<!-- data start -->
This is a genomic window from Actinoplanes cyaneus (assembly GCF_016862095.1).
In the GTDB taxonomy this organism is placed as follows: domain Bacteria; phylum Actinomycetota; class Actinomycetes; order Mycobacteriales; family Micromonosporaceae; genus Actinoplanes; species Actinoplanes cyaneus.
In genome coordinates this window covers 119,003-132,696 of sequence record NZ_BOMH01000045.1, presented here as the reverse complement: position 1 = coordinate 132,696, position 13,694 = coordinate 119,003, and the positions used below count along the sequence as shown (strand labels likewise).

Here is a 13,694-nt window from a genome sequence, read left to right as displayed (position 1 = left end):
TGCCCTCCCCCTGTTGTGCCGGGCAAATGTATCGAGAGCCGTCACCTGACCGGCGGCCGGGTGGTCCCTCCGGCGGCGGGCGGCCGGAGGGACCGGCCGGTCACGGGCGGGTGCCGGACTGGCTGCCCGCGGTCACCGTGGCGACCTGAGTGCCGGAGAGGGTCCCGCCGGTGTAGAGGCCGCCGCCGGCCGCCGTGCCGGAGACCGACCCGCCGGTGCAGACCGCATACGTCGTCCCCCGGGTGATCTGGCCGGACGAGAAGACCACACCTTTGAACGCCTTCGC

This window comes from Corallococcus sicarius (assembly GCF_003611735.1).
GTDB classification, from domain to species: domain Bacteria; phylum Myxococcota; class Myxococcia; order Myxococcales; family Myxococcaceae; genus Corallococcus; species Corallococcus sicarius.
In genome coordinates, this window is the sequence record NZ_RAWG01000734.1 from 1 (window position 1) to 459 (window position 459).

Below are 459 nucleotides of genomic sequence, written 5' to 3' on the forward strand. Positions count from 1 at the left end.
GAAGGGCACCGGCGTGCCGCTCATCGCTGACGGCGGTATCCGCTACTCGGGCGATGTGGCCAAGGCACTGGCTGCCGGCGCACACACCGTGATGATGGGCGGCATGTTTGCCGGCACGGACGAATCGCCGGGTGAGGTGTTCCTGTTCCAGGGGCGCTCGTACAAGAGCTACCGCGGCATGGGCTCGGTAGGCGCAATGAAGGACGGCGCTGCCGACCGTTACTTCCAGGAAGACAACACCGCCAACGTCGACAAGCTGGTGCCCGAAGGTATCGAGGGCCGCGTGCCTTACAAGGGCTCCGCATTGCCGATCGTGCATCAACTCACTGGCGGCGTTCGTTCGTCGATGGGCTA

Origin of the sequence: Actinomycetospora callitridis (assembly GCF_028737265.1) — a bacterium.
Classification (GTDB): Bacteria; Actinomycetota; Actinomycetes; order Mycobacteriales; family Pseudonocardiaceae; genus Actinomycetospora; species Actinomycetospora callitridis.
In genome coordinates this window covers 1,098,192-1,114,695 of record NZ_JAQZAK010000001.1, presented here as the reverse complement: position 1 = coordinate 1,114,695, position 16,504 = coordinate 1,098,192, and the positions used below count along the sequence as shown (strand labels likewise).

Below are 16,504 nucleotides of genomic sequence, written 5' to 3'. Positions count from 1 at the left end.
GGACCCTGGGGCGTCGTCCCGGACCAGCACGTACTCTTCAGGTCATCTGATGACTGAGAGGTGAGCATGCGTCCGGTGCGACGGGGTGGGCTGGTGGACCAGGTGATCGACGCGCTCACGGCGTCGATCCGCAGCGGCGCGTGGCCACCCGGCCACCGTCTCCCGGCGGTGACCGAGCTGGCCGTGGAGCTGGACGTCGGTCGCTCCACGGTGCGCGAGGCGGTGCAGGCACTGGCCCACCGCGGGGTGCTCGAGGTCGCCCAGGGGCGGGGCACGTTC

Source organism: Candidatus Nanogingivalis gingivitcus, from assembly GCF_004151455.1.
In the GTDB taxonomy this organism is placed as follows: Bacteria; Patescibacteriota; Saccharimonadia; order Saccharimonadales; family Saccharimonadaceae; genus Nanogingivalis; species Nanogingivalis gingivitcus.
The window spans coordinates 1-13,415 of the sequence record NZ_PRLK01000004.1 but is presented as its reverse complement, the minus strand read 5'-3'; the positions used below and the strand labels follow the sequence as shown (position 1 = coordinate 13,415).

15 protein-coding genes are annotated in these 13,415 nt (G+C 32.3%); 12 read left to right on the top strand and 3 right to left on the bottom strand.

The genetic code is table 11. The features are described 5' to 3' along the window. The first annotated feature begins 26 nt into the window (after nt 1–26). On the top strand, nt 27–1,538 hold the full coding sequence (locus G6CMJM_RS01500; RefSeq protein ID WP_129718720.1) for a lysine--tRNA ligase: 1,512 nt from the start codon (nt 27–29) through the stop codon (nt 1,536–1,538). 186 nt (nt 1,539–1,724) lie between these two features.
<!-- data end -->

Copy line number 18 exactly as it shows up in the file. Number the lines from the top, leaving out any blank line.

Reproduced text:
The window spans coordinates 1-13,415 of the sequence record NZ_PRLK01000004.1 but is presented as its reverse complement, the minus strand read 5'-3'; the positions used below and the strand labels follow the sequence as shown (position 1 = coordinate 13,415).